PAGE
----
1

A Tonal Study Portrait

Using one colour to create a portrait is my favourite style of portraiture. I believe it allows the artist to represent the softness of skin and the contrasting harder quality of hair and clothing. I worked this from a photograph of Virginia Woolf that I researched on line. This was a classroom exercise where the learner had the choice of monochrome or full colour.

I made a very careful light pencil line drawing. When painting a profile make sure you do not make the back of the head too small, imagine there is a skull in there covered by a head of hair. Once I had made my drawing I decided to use a brown colour, which I mixed using raw umber, ultramarine blue and dark purple. I mixed up a large quantity.

I worked light to dark, putting a very light wash on the head, face and neck to begin with. For the material I used impress drawing, where you score lines or shapes into the paper using a shape edge of a palette knife, use an old spent biro or any other practical implement that has a nice shape edge to it. With this technique when you wash over the paper the paint seeps into the impresses made.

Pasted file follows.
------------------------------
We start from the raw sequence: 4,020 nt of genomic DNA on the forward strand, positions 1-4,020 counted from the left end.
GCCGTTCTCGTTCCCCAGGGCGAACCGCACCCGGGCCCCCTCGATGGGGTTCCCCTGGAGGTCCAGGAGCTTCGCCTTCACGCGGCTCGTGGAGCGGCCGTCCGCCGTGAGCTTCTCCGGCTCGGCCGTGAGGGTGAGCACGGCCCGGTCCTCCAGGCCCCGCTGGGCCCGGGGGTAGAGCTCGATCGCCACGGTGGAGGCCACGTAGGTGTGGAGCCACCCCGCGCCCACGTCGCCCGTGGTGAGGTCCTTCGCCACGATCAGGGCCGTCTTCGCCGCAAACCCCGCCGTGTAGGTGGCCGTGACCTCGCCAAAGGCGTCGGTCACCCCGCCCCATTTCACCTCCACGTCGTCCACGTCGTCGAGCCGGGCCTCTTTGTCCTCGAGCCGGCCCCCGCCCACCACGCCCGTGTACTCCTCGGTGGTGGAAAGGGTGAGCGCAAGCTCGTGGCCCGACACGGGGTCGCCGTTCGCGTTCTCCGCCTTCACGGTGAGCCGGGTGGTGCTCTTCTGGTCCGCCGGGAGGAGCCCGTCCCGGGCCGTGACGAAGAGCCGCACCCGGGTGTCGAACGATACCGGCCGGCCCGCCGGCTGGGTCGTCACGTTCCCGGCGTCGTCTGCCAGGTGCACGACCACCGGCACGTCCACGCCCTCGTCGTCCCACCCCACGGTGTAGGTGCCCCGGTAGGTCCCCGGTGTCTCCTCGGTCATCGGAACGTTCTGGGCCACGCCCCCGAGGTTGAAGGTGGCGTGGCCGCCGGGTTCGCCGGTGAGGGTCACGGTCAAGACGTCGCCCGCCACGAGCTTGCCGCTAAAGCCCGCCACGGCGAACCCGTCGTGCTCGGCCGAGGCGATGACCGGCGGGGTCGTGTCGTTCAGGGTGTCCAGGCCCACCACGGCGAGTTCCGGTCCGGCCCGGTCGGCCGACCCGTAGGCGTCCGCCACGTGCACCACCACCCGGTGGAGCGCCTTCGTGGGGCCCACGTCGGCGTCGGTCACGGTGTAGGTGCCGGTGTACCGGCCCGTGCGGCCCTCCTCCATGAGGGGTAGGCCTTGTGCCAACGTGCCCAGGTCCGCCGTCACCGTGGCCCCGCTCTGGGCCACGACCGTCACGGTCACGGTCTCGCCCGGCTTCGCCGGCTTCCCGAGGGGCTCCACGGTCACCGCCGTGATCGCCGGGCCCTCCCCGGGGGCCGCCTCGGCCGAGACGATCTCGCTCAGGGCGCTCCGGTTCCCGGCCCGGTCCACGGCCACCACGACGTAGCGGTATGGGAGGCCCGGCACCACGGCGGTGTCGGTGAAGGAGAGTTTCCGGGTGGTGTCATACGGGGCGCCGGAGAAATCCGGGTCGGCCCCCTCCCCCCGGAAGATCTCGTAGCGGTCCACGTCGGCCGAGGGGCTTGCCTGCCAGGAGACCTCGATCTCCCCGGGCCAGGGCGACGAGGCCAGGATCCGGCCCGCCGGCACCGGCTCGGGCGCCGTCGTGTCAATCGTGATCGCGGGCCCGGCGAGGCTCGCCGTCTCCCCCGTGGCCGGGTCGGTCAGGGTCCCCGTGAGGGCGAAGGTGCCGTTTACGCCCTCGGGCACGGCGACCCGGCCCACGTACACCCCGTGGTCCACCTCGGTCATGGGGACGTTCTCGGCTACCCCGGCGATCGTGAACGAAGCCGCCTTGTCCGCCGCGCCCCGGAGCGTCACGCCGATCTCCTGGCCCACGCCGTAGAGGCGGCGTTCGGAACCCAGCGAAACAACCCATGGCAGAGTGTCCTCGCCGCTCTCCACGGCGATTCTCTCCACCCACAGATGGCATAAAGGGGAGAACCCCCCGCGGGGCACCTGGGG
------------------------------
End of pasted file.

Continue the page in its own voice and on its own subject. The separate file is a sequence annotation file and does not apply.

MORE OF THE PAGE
For the hair: this took sometime as I wanted to ensure that there was light showing through the strands, essential in a painting of a head of hair. After the initial wash I used a flat headed brush to create darker strands of hair. I let that dry and then used a small pointed brush to add more curved lines. When that was dry I applied a much stronger tone of paint using a chisel brush and a fine small pointed brush.

I painted in the eye with a very dark tone of my mix, and the shadow in the ear. I added the shadows under the chin, around the eyes, under the ear shape, with a very soft brushstroke so the edges of the wash merged into the previous wash.

I then added a series of dots to the clothing.

Comments 1

Leave a Reply

Your email address will not be published. Required fields are marked *

This site uses Akismet to reduce spam. Learn how your comment data is processed.